Scientific Publications by FDA Staff
Free Radic Biol Med 2008 Oct 15;45(8):1150-8
The reaction of hydrogen peroxide with hemoglobin induces extensive alpha-globin crosslinking and impairs the interaction of hemoglobin with endogenous scavenger pathways.
Vallelian F, Pimenova T, Pereira CP, Abraham B, Mikolajczyk MG, Schoedon G, Zenobi R, Alayash AI, Buehler PW, Schaer DJ
Cell-free hemoglobin (Hb) enhances the oxidation-related toxicity associated with inflammation, ischemia, and hemolytic disorders. Hb is highly vulnerable to oxidative damage, and irreversible structural changes involving iron/heme oxidation, heme-adduct products, and amino acid oxidation have been reported. Specific structural features of Hb, such as unconstrained alpha-chains and molecular size, determine the efficiency of interactions between the endogenous Hb scavengers haptoglobin (Hp) and CD163. Using HPLC, mass spectrometry, and Western blotting, we show that H(2)O(2)-mediated Hb oxidation results in the formation of covalently stabilized globin multimers, with prominent intramolecular crosslinking between alpha-globin chains. These structural alterations are associated with reduced Hp binding, reduced CD163 interaction, and severely impaired endocytosis of oxidized Hb by the Hp-CD163 pathway. As a result, when exposed to oxidized Hb, CD163-positive HEK293 cells and human macrophages do not increase hemeoxygenase-1 (HO-1) expression, the physiological anti-oxidative macrophage response to Hb exposure. Failed Hb clearance, inadequate HO-1 expression, and the subsequent accumulation of oxidatively damaged Hb species might thus contribute to pathologies related to oxidative stress.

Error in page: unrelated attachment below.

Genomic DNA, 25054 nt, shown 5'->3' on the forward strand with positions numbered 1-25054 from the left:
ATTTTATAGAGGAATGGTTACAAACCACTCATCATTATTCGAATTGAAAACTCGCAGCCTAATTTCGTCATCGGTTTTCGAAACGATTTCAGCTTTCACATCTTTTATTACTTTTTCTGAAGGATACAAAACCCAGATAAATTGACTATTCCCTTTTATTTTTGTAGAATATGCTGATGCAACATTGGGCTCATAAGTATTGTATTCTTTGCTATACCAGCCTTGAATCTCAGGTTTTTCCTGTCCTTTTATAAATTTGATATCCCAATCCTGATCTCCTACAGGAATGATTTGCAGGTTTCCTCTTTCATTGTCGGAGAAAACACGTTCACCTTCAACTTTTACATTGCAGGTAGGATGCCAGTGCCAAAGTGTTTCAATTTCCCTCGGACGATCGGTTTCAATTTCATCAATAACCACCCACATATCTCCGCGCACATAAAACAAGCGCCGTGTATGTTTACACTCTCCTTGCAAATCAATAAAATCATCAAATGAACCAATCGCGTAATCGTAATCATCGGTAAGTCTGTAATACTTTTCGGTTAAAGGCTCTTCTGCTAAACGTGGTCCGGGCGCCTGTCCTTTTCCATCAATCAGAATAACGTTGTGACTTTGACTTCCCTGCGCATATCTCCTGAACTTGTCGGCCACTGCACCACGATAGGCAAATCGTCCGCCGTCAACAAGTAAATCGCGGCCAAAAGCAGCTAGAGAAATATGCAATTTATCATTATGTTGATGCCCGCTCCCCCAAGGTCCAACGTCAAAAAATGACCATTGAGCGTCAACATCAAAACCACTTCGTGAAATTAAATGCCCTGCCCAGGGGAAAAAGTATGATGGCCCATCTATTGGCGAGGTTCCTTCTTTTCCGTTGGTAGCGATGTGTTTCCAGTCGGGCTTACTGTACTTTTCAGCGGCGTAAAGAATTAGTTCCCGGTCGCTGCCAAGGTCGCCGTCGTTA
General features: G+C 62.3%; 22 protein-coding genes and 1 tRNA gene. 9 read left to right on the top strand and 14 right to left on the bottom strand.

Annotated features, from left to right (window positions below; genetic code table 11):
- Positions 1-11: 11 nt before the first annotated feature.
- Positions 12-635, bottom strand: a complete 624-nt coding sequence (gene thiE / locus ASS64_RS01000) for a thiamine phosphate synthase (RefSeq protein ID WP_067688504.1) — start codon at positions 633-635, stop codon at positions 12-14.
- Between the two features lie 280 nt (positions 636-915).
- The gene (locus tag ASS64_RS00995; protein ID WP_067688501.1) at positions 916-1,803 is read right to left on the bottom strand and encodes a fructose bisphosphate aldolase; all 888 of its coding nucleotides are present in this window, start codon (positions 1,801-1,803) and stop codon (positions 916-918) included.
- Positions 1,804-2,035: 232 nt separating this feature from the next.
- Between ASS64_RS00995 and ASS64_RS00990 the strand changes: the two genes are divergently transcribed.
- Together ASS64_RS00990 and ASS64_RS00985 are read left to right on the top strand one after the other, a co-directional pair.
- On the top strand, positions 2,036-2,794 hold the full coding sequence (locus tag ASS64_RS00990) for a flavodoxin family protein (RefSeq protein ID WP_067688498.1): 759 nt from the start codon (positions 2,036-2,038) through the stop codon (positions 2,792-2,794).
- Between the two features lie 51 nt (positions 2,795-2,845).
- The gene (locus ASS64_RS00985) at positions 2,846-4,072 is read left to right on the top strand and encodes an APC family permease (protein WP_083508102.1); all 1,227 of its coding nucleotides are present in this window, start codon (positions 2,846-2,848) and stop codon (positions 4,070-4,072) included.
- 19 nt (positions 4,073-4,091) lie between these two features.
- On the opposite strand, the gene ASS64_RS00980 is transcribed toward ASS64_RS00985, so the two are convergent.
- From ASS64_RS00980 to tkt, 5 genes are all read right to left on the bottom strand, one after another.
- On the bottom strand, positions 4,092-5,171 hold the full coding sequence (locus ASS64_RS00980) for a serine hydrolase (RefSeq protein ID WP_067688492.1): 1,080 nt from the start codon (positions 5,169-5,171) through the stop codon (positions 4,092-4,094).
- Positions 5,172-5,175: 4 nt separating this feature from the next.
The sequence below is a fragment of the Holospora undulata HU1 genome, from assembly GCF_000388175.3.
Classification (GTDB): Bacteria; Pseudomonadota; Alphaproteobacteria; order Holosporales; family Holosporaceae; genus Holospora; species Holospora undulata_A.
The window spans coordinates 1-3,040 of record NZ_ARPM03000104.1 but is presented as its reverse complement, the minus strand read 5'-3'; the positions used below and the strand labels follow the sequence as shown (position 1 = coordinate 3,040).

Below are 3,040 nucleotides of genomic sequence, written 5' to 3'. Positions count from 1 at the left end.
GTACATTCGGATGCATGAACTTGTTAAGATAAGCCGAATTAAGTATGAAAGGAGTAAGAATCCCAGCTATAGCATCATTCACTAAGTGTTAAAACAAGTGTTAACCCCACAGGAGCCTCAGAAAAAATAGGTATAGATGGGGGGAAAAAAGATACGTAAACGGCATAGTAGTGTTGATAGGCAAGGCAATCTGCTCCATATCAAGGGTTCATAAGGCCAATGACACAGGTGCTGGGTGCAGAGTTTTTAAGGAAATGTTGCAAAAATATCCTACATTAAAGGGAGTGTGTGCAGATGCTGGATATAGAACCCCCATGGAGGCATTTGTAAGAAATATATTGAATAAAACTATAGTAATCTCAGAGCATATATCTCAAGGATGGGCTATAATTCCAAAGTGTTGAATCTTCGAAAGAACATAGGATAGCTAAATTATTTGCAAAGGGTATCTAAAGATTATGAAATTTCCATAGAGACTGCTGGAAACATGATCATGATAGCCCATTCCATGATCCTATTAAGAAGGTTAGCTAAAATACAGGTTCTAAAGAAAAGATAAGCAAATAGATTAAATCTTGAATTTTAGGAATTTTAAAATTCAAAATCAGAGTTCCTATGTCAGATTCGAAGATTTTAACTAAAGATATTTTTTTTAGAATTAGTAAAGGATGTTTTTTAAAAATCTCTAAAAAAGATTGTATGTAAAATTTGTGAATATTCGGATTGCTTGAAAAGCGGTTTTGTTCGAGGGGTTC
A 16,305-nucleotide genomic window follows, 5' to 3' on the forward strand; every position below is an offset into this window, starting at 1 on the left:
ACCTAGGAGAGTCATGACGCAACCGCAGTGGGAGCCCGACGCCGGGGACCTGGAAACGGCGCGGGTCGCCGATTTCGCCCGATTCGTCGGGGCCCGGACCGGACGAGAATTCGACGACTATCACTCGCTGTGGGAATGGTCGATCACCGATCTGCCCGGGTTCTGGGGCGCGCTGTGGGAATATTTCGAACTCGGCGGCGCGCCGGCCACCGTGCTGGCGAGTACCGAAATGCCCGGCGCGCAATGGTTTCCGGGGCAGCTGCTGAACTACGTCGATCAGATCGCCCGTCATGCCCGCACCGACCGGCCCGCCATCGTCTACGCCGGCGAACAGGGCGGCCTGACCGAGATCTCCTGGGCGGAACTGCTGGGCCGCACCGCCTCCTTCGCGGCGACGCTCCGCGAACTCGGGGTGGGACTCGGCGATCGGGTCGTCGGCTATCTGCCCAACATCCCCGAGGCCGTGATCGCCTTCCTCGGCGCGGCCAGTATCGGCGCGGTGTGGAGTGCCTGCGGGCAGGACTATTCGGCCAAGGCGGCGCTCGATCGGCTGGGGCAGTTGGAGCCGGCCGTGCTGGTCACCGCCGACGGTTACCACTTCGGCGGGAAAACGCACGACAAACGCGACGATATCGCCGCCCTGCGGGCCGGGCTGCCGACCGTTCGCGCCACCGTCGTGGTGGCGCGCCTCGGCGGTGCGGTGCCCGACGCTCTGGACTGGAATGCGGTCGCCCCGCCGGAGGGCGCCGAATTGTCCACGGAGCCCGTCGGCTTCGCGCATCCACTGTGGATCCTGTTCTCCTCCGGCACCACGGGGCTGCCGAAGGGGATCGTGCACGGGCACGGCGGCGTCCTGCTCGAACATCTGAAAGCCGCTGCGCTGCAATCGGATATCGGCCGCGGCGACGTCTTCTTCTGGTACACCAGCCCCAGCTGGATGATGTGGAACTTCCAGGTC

|Category: Journal Article|
|PubMed ID: #18708138||DOI: 10.1016/j.freeradbiomed.2008.07.013|
|Includes FDA Authors from Scientific Area(s): Biologics|
|Entry Created: 2011-10-04||Entry Last Modified: 2012-08-29|